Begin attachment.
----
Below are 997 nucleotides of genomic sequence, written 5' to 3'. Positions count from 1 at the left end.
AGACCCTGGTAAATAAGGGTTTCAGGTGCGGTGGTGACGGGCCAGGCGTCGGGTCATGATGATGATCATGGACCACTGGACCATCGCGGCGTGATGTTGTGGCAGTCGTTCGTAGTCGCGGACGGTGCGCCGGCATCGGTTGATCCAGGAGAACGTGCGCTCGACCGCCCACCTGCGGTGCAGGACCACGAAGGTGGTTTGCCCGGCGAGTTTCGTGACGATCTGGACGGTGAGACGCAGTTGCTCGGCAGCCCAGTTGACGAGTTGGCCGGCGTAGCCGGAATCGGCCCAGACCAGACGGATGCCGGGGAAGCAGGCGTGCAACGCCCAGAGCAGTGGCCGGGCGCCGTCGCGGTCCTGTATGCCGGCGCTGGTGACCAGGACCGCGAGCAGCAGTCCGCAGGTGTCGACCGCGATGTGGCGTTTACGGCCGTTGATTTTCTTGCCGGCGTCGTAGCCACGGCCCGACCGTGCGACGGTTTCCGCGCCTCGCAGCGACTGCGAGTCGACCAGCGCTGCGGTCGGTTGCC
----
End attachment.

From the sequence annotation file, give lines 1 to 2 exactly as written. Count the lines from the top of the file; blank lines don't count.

Below are 997 nucleotides of genomic sequence, written 5' to 3'. Positions count from 1 at the left end.
AGACCCTGGTAAATAAGGGTTTCAGGTGCGGTGGTGACGGGCCAGGCGTCGGGTCATGATGATGATCATGGACCACTGGACCATCGCGGCGTGATGTTGTGGCAGTCGTTCGTAGTCGCGGACGGTGCGCCGGCATCGGTTGATCCAGGAGAACGTGCGCTCGACCGCCCACCTGCGGTGCAGGACCACGAAGGTGGTTTGCCCGGCGAGTTTCGTGACGATCTGGACGGTGAGACGCAGTTGCTCGGCAGCCCAGTTGACGAGTTGGCCGGCGTAGCCGGAATCGGCCCAGACCAGACGGATGCCGGGGAAGCAGGCGTGCAACGCCCAGAGCAGTGGCCGGGCGCCGTCGCGGTCCTGTATGCCGGCGCTGGTGACCAGGACCGCGAGCAGCAGTCCGCAGGTGTCGACCGCGATGTGGCGTTTACGGCCGTTGATTTTCTTGCCGGCGTCGTAGCCACGGCCCGACCGTGCGACGGTTTCCGCGCCTCGCAGCGACTGCGAGTCGACCAGCGCTGCGGTCGGTTGCC